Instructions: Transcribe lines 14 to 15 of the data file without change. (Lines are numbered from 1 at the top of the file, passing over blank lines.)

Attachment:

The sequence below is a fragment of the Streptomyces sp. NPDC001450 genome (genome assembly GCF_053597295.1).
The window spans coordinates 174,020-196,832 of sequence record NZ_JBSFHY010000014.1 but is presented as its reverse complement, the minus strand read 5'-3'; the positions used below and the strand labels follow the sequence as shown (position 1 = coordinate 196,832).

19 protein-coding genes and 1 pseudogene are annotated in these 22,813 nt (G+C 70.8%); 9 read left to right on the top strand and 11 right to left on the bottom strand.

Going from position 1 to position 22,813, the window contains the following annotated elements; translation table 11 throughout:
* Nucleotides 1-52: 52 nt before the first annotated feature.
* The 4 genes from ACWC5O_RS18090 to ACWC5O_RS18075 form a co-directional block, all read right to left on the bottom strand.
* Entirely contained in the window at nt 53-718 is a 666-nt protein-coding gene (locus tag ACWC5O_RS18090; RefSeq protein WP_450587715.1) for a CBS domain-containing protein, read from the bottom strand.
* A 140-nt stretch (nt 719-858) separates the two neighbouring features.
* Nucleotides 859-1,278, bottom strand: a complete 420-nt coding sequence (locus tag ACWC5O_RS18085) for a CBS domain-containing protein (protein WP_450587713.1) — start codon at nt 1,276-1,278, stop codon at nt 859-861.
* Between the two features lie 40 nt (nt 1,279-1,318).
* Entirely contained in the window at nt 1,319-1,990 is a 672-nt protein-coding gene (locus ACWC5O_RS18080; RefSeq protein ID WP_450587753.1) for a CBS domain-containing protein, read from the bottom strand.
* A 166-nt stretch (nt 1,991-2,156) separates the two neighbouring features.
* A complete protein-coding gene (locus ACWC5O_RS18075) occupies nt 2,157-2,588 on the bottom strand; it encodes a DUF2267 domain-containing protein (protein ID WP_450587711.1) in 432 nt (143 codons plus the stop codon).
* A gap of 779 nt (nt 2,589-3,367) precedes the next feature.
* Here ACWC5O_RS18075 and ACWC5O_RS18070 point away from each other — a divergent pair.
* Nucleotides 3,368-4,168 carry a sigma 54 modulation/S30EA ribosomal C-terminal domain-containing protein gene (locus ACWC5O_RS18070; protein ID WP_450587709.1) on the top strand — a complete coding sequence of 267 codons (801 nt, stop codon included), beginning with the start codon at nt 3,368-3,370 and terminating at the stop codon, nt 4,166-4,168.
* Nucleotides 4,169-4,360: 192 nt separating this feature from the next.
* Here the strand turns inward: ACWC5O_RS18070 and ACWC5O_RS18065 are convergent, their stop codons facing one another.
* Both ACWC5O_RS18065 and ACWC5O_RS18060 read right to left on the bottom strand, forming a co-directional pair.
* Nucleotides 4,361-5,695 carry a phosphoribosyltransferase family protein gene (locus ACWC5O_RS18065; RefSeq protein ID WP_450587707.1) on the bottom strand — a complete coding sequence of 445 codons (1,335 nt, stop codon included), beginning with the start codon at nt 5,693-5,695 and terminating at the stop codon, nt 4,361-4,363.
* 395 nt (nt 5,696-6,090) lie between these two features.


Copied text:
* A gap of 779 nt (nt 2,589-3,367) precedes the next feature.
* Here ACWC5O_RS18075 and ACWC5O_RS18070 point away from each other — a divergent pair.